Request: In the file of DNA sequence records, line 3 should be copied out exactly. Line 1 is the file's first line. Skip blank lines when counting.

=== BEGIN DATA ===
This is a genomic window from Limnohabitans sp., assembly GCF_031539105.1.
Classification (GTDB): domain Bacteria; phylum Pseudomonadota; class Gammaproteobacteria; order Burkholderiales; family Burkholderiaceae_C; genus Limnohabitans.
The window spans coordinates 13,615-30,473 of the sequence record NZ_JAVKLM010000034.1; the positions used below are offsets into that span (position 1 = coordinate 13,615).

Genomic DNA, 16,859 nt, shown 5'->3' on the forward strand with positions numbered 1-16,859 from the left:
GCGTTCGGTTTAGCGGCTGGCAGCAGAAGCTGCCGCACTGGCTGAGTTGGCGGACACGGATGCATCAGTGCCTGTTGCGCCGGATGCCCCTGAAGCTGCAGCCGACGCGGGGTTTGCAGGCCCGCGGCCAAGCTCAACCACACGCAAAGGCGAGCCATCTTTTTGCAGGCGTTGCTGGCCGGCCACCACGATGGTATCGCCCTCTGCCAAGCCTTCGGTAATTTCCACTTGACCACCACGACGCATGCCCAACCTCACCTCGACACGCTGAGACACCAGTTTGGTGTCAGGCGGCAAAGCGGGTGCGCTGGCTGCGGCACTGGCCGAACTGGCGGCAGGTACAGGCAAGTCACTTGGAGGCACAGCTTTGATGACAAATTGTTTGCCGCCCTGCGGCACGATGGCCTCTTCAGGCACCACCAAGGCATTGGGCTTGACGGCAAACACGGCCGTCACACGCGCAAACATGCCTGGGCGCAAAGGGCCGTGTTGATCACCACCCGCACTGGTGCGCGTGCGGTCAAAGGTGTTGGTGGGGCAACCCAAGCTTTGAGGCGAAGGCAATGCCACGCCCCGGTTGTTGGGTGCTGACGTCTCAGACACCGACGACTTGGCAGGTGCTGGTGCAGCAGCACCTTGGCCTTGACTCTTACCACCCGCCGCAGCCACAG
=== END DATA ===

The window spans coordinates 13,615-30,473 of the sequence record NZ_JAVKLM010000034.1; the positions used below are offsets into that span (position 1 = coordinate 13,615).